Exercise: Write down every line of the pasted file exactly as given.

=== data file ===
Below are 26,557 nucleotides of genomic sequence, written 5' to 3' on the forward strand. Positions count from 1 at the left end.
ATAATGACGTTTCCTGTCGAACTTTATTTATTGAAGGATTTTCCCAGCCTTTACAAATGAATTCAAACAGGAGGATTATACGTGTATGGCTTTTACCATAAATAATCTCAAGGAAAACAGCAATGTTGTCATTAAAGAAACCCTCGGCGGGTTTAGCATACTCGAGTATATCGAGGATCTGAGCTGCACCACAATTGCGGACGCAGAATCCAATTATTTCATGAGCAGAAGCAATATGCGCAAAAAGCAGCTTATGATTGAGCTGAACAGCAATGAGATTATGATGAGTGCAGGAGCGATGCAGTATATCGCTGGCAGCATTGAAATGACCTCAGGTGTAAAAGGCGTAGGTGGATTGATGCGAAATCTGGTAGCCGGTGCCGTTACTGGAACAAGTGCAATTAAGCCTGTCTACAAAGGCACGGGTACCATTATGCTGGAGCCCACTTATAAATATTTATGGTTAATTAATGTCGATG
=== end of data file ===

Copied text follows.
Below are 26,557 nucleotides of genomic sequence, written 5' to 3' on the forward strand. Positions count from 1 at the left end.
ATAATGACGTTTCCTGTCGAACTTTATTTATTGAAGGATTTTCCCAGCCTTTACAAATGAATTCAAACAGGAGGATTATACGTGTATGGCTTTTACCATAAATAATCTCAAGGAAAACAGCAATGTTGTCATTAAAGAAACCCTCGGCGGGTTTAGCATACTCGAGTATATCGAGGATCTGAGCTGCACCACAATTGCGGACGCAGAATCCAATTATTTCATGAGCAGAAGCAATATGCGCAAAAAGCAGCTTATGATTGAGCTGAACAGCAATGAGATTATGATGAGTGCAGGAGCGATGCAGTATATCGCTGGCAGCATTGAAATGACCTCAGGTGTAAAAGGCGTAGGTGGATTGATGCGAAATCTGGTAGCCGGTGCCGTTACTGGAACAAGTGCAATTAAGCCTGTCTACAAAGGCACGGGTACCATTATGCTGGAGCCCACTTATAAATATTTATGGTTAATTAATGTCGATG